Lowering the Bar— Joke

This week has been a mixed bag. The bag I reached into on Friday, hoping for the best, rendered me a flat tire. Every so often I just have to stare, so I did. Then I looked up to the sky and asked my beloved dead dogs in heaven how they could let this happen to me, and I forgave them. I faced the problem again. The weather was acceptable, cold as a witch’s tit, but otherwise pleasant. I felt myself slipping into an enjoyable catatonic state when I remembered it would be dark in a few hours, so I had to snap out of it.

I am old school, and until my divorce a decade ago, I delegated jobs like this to he who shall remain nameless. Left to my devices, I learned to do it all. I am my own handyman. You can do anything with the right tools. For all I’ve done, including insignificant auto-related fixes like jumping a car battery and repairing a trunk latch, never, in my long life, have I changed a tire. I called my kids. “New phone, who dis?” What’s the saying? Necessity is the mother of three adult children who are too busy for me. Yeah, that one. Today you may call me Necessity.

I pulled out my phone and searched for answers. As per said internet search, I learned the real purpose of the contraption in my trunk (that looks like a giant wine opener.) I used my entire 7.8 stone carcass to loosen the lug-nuts by standing on the tire-iron, holding on to the side mirror and bouncing. Listen to me using new words- “lug-nuts, tire-iron.” As someone who was told by her neurosurgeon not to lift over ten pounds, I can assure you my body weight did the work. This was simple physically and mentally, (if not emotionally because lately, I’m a struggling.) It was so easy, in fact, that I might just rotate my tires… or not. Bucket list item 308, change a tire — ✔️.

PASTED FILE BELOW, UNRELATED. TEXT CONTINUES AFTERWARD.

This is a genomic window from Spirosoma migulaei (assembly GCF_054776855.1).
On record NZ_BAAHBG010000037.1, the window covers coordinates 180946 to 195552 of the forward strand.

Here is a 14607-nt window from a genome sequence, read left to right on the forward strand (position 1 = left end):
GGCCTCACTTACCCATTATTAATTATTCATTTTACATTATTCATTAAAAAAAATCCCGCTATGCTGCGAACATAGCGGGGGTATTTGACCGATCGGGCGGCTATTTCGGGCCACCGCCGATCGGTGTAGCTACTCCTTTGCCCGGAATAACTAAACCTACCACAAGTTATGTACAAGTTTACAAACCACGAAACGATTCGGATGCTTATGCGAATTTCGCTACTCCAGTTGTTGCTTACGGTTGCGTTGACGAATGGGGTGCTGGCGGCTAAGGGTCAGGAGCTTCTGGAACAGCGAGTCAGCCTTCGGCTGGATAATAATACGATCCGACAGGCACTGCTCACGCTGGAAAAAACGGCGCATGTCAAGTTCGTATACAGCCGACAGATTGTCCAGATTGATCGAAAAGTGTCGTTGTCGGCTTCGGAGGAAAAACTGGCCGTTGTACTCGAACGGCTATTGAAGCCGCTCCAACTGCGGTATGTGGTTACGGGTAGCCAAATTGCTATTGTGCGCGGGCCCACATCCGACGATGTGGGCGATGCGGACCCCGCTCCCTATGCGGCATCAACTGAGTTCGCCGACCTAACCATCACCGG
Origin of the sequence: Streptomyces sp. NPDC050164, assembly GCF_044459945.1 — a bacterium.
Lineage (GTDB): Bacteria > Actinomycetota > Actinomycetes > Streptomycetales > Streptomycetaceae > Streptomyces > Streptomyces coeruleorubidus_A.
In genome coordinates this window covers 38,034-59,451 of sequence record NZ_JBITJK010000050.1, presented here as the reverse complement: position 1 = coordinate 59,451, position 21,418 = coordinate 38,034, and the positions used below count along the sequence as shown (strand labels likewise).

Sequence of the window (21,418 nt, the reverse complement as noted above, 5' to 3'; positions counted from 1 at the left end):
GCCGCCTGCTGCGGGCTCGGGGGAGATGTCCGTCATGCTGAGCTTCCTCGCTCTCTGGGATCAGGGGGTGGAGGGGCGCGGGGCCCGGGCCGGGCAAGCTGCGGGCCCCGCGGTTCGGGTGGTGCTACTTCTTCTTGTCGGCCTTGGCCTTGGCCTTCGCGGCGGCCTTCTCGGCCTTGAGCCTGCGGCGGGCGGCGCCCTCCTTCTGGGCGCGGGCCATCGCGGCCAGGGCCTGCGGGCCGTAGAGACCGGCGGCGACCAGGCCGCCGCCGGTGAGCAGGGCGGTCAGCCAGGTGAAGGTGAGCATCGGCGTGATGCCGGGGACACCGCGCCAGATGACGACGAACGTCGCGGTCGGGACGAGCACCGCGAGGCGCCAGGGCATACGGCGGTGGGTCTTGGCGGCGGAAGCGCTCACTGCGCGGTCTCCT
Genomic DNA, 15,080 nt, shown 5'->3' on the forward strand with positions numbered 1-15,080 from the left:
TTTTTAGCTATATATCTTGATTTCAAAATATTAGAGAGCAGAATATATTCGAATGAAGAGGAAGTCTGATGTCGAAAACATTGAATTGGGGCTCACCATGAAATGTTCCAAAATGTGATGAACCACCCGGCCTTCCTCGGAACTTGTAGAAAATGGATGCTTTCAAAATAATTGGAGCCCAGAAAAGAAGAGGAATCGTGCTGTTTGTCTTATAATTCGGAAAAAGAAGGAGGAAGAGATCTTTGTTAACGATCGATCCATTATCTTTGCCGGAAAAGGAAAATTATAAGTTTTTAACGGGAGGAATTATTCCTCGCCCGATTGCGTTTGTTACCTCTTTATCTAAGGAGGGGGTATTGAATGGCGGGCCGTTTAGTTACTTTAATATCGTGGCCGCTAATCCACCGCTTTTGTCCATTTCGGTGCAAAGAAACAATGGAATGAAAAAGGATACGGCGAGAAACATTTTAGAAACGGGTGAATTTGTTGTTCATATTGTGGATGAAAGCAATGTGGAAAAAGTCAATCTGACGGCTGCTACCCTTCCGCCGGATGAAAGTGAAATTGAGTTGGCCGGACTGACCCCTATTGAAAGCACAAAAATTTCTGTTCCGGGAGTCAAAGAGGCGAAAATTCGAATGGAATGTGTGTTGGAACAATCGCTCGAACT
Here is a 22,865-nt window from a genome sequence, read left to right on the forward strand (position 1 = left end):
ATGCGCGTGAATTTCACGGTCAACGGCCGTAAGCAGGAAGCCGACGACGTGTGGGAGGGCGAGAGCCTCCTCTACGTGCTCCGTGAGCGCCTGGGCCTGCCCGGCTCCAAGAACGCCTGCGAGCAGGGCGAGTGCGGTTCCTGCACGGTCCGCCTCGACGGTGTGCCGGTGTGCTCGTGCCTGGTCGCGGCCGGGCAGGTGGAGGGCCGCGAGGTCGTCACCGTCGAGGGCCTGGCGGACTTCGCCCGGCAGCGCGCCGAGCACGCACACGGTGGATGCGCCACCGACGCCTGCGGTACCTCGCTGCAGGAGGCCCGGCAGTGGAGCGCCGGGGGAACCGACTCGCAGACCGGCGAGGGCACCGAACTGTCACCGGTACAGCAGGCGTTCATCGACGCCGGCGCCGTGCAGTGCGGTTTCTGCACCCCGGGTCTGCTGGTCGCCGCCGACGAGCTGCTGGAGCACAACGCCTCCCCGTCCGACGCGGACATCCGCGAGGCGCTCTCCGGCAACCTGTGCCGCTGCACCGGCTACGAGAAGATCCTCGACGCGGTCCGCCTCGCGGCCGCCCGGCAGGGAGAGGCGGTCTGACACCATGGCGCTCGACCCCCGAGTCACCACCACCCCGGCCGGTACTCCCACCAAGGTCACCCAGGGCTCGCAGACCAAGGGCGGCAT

Moving on, I put the bicycle-wheel size spare tire on my automobile and called the nameless warehouse center where I purchased tires five years ago. I was notified the next available appointment was on Saturday at 3 pm. I arrived at 2:50 and at exactly 3:10, they acknowledged my existence.

The employee directed me, via an extended index finger, to the rear of the warehouse, advising me to take one of the guys to my car and have him tell me if the tire was salvageable. I went where he sent me, but the door was locked. A sign said, “WORK AREA, DO NOT ENTER, ALARM WILL SOUND.”

In a war between back spasms and fear of alarms, pain wins, so I tried to open the door. Locked, lucky for me because, considering the status of my hair day, I realized a flattering mugshot would have been an impossibility. Returning to the counter, I told my new friend I was going out front to find help because I couldn’t get in where his index finger sent me. He rolled his eyes and said yeah, you can’t go back there.

I stood there outside, six feet away from a group of men who ignored me. Taking two steps forward, I achieved my goal, which was to confirm that I was not invisible. Someone yelled at me, “Ma’m, you can’t be back here!” (Ma’m?) I took 2 steps back. The young guy who yelled at me came forward and was actually very nice. It was hard to tell with his mask on, but I think he was an old friend of my son’s. I didn’t ask. There was a giant nail in my tire, which I would have seen had I looked, but the tire exceeded my spine’s weight limit. No fix for me. My five-year tire warranty expired on November 7. (Ahahahahaha, my life!) Okay, so I returned to wait in line, this time to order new tires. Thirty minutes later, my back was aflame.